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was probably handsomejack, who i had the wig for. that's my personal favourite, that's my handsome jack wig. we were referring to each other as oui’ character names and they were calling mejack and ijust thought, hold on, i really like that actually. my original name, it never felt like me. it was just sort of something i had, butjack is me. like, when i think of myself as younger, that's the name i'd use, that's the name i respond to more often than not. mum and i are headed out later. we're going to see young guns. so i'm gonna need something to wear that i can move around in but also that's going to look sharp. ‘cause that's important. one of the really good things about not being restricted about where you shop is you get a good variety when buying stuff. i quite like fun patterned shirts, as well as shirts with my name on. clothes are sorted.
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that was easy. now i'll choose jewellery and make up. probably not going to bother with make—up today. i'm not feeling it, but i do love always wearing jewellery. i might have lied about the whole no make—up thing. it's only powder. it's fine. i do often think to myself, "oh, hey, if you are enjoying this make up, if you're enjoying dressing a certain way, maybe you're just playing it up." it's kind of really the anxiety. there is no right or wrong way to be non—binary. the whole thing is, it's personal. we're on our way now to go and see young guns. music was quite important to me growing up, especially as a young teenager who never felt quite like i fitted in.
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i was definitely a massive emo. you know, they have all these songs about not being quite right, not fitting in, being the odd one out and that was quite important for me. do you remember how you first found out about the whole non—binary thing because i neverfelt the need to come out. it wasn't actually a thing. maybe it was something on facebook. probably a meme or something. yeah. yeah, but, you know, whatever. however she chooses to be, i have no problem with that. if one day she wakes up and says, i'm a boy today, whatever. you're pretty cool. we do cool stuff. we do very cool stuff. if it weren't for you, i wouldn't be going out to see cool bands. i'm useful in some ways.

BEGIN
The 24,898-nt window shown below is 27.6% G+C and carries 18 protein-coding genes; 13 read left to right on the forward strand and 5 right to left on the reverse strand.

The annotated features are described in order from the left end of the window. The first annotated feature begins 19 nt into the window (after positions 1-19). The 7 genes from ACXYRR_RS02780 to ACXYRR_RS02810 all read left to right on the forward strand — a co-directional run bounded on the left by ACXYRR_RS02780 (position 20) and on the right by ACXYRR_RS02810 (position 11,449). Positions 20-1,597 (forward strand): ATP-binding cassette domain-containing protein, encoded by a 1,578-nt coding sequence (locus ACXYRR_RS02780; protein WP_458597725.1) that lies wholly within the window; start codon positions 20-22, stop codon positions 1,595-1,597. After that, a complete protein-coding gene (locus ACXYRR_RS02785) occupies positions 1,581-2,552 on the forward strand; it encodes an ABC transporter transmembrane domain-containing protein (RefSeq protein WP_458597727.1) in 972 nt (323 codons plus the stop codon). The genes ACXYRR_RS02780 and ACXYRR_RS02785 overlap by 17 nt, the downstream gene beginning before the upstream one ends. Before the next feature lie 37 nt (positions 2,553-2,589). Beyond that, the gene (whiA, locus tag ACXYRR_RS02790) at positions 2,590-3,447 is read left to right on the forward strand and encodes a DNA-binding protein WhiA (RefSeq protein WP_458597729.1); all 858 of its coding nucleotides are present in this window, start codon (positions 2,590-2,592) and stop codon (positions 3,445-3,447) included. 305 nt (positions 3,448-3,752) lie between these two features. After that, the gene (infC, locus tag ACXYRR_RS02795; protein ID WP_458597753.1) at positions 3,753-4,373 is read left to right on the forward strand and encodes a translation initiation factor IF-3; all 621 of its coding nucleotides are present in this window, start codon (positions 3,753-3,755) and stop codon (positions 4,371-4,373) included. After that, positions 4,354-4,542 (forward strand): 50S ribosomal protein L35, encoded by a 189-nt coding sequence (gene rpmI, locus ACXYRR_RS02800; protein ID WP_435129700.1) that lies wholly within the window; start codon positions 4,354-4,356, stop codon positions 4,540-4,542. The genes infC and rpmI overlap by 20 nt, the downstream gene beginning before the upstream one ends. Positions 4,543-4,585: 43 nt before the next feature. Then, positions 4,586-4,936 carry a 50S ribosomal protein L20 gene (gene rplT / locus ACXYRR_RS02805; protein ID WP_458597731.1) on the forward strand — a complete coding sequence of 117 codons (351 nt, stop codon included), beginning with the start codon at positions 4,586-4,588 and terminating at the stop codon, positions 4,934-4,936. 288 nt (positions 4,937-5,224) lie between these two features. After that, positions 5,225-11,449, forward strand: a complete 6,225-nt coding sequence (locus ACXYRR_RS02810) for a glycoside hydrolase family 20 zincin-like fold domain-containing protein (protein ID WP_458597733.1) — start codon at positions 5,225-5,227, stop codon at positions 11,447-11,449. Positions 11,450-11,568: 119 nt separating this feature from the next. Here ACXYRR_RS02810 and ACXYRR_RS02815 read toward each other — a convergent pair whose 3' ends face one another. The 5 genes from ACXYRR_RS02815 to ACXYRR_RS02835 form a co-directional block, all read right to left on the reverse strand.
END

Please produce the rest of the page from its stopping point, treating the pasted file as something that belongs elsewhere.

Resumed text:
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i am in a close—up. i did that. in terms of what we see of non—binary people in the media and such, i've got it easy because i do fit the whole stereotype of being white and skinny and androgynous looking. but really there is no particular way to be non—binary. you don't have to look or behave in a certain way. if you are non—binary, you are. it doesn't matter what your race is, what your body is like. you just are. there are cases of people assuming, particularly with me, because i look more feminine than anything, oh, girl, she, miss. and some of the time that doesn't bother me, but sometimes,
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particularly when i'm having a masculine day, or an a—gender day, it reminds me that i am not passing as well as i did and that's not fair. i'm hesitant to say that we shouldn't have gender as a whole because i know for some people it's quite important to them and who they are, but our expectations and our roles of this is what women do, this is what men do, we can't go outside that is, is incredibly limiting. i've definitely had drunk old man coming up to me on the street while eating a baguette.
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are you a boy or a girl? demanding an answer. hopefully as time passes, people will be more... i don't know whether to say forgiving or accepting. they'll understand more and then people won't be so funny about it. they'lljust be, ok, that'sjust jack, that's the way they are. my grandad would go out of his way to do anything if you thought he could get a laugh from it. it's like watching the pictures, this. they, as one, my grandparents. it's hard to think of them as a separate parts. this is my front door and we'll go to my grandads through their front door. what you got? have you got a joke for me? to market, to market market, we'll buy a good shoe. somebody through a tomato or two. the tomato was ripe when it come with this skin. but this one didn't, it came in a tin. you're great. cheers, mate. oh, hello. a bit of cake.